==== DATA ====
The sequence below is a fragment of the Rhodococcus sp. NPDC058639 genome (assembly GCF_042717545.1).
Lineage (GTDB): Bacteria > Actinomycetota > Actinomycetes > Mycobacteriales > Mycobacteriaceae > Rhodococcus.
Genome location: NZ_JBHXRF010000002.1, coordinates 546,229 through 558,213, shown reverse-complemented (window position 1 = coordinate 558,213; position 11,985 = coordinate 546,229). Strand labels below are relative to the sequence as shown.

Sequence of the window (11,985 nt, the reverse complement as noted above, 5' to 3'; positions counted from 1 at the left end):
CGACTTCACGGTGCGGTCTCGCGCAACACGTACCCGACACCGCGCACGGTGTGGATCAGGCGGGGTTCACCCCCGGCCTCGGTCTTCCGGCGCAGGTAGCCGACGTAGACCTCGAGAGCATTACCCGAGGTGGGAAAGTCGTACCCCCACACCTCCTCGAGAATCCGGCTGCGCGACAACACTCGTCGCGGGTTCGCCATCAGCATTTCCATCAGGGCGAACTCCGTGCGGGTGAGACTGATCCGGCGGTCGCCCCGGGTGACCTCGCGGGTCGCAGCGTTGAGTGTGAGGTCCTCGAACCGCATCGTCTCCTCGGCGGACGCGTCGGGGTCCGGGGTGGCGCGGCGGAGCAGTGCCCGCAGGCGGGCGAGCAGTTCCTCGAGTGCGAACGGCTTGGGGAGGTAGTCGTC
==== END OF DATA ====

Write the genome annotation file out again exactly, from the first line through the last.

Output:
The sequence below is a fragment of the Rhodococcus sp. NPDC058639 genome (assembly GCF_042717545.1).
Lineage (GTDB): Bacteria > Actinomycetota > Actinomycetes > Mycobacteriales > Mycobacteriaceae > Rhodococcus.
Genome location: NZ_JBHXRF010000002.1, coordinates 546,229 through 558,213, shown reverse-complemented (window position 1 = coordinate 558,213; position 11,985 = coordinate 546,229). Strand labels below are relative to the sequence as shown.

Sequence of the window (11,985 nt, the reverse complement as noted above, 5' to 3'; positions counted from 1 at the left end):
CGACTTCACGGTGCGGTCTCGCGCAACACGTACCCGACACCGCGCACGGTGTGGATCAGGCGGGGTTCACCCCCGGCCTCGGTCTTCCGGCGCAGGTAGCCGACGTAGACCTCGAGAGCATTACCCGAGGTGGGAAAGTCGTACCCCCACACCTCCTCGAGAATCCGGCTGCGCGACAACACTCGTCGCGGGTTCGCCATCAGCATTTCCATCAGGGCGAACTCCGTGCGGGTGAGACTGATCCGGCGGTCGCCCCGGGTGACCTCGCGGGTCGCAGCGTTGAGTGTGAGGTCCTCGAACCGCATCGTCTCCTCGGCGGACGCGTCGGGGTCCGGGGTGGCGCGGCGGAGCAGTGCCCGCAGGCGGGCGAGCAGTTCCTCGAGTGCGAACGGCTTGGGGAGGTAGTCGTC